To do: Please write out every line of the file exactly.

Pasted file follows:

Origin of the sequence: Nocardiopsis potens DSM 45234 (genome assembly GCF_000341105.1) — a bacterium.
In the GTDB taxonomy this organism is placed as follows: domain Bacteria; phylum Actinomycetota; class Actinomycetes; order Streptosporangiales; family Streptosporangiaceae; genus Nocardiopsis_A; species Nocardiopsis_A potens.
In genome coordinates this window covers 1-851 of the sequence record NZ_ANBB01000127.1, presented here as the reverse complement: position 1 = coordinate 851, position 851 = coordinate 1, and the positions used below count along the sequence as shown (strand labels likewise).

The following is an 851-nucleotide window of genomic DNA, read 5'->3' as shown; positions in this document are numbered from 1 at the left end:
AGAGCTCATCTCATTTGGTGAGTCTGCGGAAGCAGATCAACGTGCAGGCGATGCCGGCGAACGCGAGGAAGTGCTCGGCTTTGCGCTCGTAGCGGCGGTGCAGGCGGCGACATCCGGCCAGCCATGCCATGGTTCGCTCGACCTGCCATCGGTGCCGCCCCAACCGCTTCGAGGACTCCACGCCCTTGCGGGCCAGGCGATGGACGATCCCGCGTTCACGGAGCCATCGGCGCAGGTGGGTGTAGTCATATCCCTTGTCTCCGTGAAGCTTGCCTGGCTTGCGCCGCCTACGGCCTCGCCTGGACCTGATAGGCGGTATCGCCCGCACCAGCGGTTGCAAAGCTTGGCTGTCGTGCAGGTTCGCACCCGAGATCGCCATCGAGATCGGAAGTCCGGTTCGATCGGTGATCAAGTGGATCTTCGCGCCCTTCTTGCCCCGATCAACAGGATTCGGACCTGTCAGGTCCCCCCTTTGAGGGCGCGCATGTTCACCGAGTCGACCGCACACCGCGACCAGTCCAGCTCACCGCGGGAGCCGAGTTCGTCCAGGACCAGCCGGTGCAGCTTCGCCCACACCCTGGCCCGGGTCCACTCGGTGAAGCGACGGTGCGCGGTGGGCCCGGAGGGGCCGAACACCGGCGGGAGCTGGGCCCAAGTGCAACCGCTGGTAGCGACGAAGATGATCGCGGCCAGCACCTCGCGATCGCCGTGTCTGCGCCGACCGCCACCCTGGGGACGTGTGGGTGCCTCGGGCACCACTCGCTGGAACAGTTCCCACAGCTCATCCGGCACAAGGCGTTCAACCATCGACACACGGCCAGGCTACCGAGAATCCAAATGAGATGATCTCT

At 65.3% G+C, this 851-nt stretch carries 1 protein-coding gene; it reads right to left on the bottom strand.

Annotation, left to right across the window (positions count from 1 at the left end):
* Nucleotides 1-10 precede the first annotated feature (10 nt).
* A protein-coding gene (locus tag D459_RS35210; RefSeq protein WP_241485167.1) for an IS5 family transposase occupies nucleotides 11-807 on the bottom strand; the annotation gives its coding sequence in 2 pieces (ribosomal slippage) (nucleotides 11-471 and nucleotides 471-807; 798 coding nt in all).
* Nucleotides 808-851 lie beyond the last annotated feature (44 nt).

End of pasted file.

Origin of the sequence: Nocardiopsis potens DSM 45234 (genome assembly GCF_000341105.1) — a bacterium.
In the GTDB taxonomy this organism is placed as follows: domain Bacteria; phylum Actinomycetota; class Actinomycetes; order Streptosporangiales; family Streptosporangiaceae; genus Nocardiopsis_A; species Nocardiopsis_A potens.
In genome coordinates this window covers 1-851 of the sequence record NZ_ANBB01000127.1, presented here as the reverse complement: position 1 = coordinate 851, position 851 = coordinate 1, and the positions used below count along the sequence as shown (strand labels likewise).

The following is an 851-nucleotide window of genomic DNA, read 5'->3' as shown; positions in this document are numbered from 1 at the left end:
AGAGCTCATCTCATTTGGTGAGTCTGCGGAAGCAGATCAACGTGCAGGCGATGCCGGCGAACGCGAGGAAGTGCTCGGCTTTGCGCTCGTAGCGGCGGTGCAGGCGGCGACATCCGGCCAGCCATGCCATGGTTCGCTCGACCTGCCATCGGTGCCGCCCCAACCGCTTCGAGGACTCCACGCCCTTGCGGGCCAGGCGATGGACGATCCCGCGTTCACGGAGCCATCGGCGCAGGTGGGTGTAGTCATATCCCTTGTCTCCGTGAAGCTTGCCTGGCTTGCGCCGCCTACGGCCTCGCCTGGACCTGATAGGCGGTATCGCCCGCACCAGCGGTTGCAAAGCTTGGCTGTCGTGCAGGTTCGCACCCGAGATCGCCATCGAGATCGGAAGTCCGGTTCGATCGGTGATCAAGTGGATCTTCGCGCCCTTCTTGCCCCGATCAACAGGATTCGGACCTGTCAGGTCCCCCCTTTGAGGGCGCGCATGTTCACCGAGTCGACCGCACACCGCGACCAGTCCAGCTCACCGCGGGAGCCGAGTTCGTCCAGGACCAGCCGGTGCAGCTTCGCCCACACCCTGGCCCGGGTCCACTCGGTGAAGCGACGGTGCGCGGTGGGCCCGGAGGGGCCGAACACCGGCGGGAGCTGGGCCCAAGTGCAACCGCTGGTAGCGACGAAGATGATCGCGGCCAGCACCTCGCGATCGCCGTGTCTGCGCCGACCGCCACCCTGGGGACGTGTGGGTGCCTCGGGCACCACTCGCTGGAACAGTTCCCACAGCTCATCCGGCACAAGGCGTTCAACCATCGACACACGGCCAGGCTACCGAGAATCCAAATGAGATGATCTCT

At 65.3% G+C, this 851-nt stretch carries 1 protein-coding gene; it reads right to left on the bottom strand.

Annotation, left to right across the window (positions count from 1 at the left end):
* Nucleotides 1-10 precede the first annotated feature (10 nt).
* A protein-coding gene (locus tag D459_RS35210; RefSeq protein WP_241485167.1) for an IS5 family transposase occupies nucleotides 11-807 on the bottom strand; the annotation gives its coding sequence in 2 pieces (ribosomal slippage) (nucleotides 11-471 and nucleotides 471-807; 798 coding nt in all).
* Nucleotides 808-851 lie beyond the last annotated feature (44 nt).